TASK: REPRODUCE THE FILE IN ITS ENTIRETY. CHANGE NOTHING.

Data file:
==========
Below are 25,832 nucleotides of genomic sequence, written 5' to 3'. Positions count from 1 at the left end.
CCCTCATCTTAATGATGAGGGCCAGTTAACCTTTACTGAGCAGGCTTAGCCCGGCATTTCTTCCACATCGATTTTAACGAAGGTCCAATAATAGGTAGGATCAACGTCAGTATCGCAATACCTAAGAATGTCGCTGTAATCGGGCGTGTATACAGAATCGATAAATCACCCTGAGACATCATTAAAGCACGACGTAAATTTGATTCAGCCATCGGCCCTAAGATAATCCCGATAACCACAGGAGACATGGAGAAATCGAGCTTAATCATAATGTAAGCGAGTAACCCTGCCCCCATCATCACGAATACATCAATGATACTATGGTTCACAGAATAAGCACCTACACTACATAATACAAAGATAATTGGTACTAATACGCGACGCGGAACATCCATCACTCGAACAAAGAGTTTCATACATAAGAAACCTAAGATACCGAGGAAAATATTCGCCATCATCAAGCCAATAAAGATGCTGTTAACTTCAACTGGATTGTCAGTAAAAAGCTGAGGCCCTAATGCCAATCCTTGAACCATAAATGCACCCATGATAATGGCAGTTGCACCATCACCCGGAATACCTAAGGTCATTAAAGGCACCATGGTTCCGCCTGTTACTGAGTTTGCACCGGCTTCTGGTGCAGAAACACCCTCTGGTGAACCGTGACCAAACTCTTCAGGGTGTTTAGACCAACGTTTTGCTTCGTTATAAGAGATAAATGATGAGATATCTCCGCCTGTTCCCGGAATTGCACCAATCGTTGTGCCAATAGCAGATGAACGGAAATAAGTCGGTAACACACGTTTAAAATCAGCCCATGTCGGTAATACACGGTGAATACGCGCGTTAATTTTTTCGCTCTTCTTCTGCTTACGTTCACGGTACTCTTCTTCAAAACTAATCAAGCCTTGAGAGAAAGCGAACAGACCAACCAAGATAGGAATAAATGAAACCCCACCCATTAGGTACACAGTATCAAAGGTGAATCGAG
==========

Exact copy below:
Below are 25,832 nucleotides of genomic sequence, written 5' to 3'. Positions count from 1 at the left end.
CCCTCATCTTAATGATGAGGGCCAGTTAACCTTTACTGAGCAGGCTTAGCCCGGCATTTCTTCCACATCGATTTTAACGAAGGTCCAATAATAGGTAGGATCAACGTCAGTATCGCAATACCTAAGAATGTCGCTGTAATCGGGCGTGTATACAGAATCGATAAATCACCCTGAGACATCATTAAAGCACGACGTAAATTTGATTCAGCCATCGGCCCTAAGATAATCCCGATAACCACAGGAGACATGGAGAAATCGAGCTTAATCATAATGTAAGCGAGTAACCCTGCCCCCATCATCACGAATACATCAATGATACTATGGTTCACAGAATAAGCACCTACACTACATAATACAAAGATAATTGGTACTAATACGCGACGCGGAACATCCATCACTCGAACAAAGAGTTTCATACATAAGAAACCTAAGATACCGAGGAAAATATTCGCCATCATCAAGCCAATAAAGATGCTGTTAACTTCAACTGGATTGTCAGTAAAAAGCTGAGGCCCTAATGCCAATCCTTGAACCATAAATGCACCCATGATAATGGCAGTTGCACCATCACCCGGAATACCTAAGGTCATTAAAGGCACCATGGTTCCGCCTGTTACTGAGTTTGCACCGGCTTCTGGTGCAGAAACACCCTCTGGTGAACCGTGACCAAACTCTTCAGGGTGTTTAGACCAACGTTTTGCTTCGTTATAAGAGATAAATGATGAGATATCTCCGCCTGTTCCCGGAATTGCACCAATCGTTGTGCCAATAGCAGATGAACGGAAATAAGTCGGTAACACACGTTTAAAATCAGCCCATGTCGGTAATACACGGTGAATACGCGCGTTAATTTTTTCGCTCTTCTTCTGCTTACGTTCACGGTACTCTTCTTCAAAACTAATCAAGCCTTGAGAGAAAGCGAACAGACCAACCAAGATAGGAATAAATGAAACCCCACCCATTAGGTACACAGTATCAAAGGTGAATCGAG